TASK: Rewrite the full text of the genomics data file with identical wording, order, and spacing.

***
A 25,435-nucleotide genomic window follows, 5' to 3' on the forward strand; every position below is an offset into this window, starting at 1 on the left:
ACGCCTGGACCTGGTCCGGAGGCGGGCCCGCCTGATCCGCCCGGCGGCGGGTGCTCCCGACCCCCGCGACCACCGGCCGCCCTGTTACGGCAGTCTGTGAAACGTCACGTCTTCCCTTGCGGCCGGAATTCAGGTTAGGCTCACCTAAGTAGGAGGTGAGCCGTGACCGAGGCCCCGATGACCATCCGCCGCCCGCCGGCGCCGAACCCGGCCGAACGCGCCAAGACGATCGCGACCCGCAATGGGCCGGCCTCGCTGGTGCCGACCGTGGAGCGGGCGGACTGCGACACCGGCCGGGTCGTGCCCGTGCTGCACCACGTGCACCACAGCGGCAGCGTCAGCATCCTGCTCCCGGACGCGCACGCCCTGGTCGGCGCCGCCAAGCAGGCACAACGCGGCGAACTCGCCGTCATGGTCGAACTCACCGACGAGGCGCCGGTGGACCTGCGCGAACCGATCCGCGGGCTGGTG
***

A 25,435-nucleotide genomic window follows, 5' to 3' on the forward strand; every position below is an offset into this window, starting at 1 on the left:
ACGCCTGGACCTGGTCCGGAGGCGGGCCCGCCTGATCCGCCCGGCGGCGGGTGCTCCCGACCCCCGCGACCACCGGCCGCCCTGTTACGGCAGTCTGTGAAACGTCACGTCTTCCCTTGCGGCCGGAATTCAGGTTAGGCTCACCTAAGTAGGAGGTGAGCCGTGACCGAGGCCCCGATGACCATCCGCCGCCCGCCGGCGCCGAACCCGGCCGAACGCGCCAAGACGATCGCGACCCGCAATGGGCCGGCCTCGCTGGTGCCGACCGTGGAGCGGGCGGACTGCGACACCGGCCGGGTCGTGCCCGTGCTGCACCACGTGCACCACAGCGGCAGCGTCAGCATCCTGCTCCCGGACGCGCACGCCCTGGTCGGCGCCGCCAAGCAGGCACAACGCGGCGAACTCGCCGTCATGGTCGAACTCACCGACGAGGCGCCGGTGGACCTGCGCGAACCGATCCGCGGGCTGGTG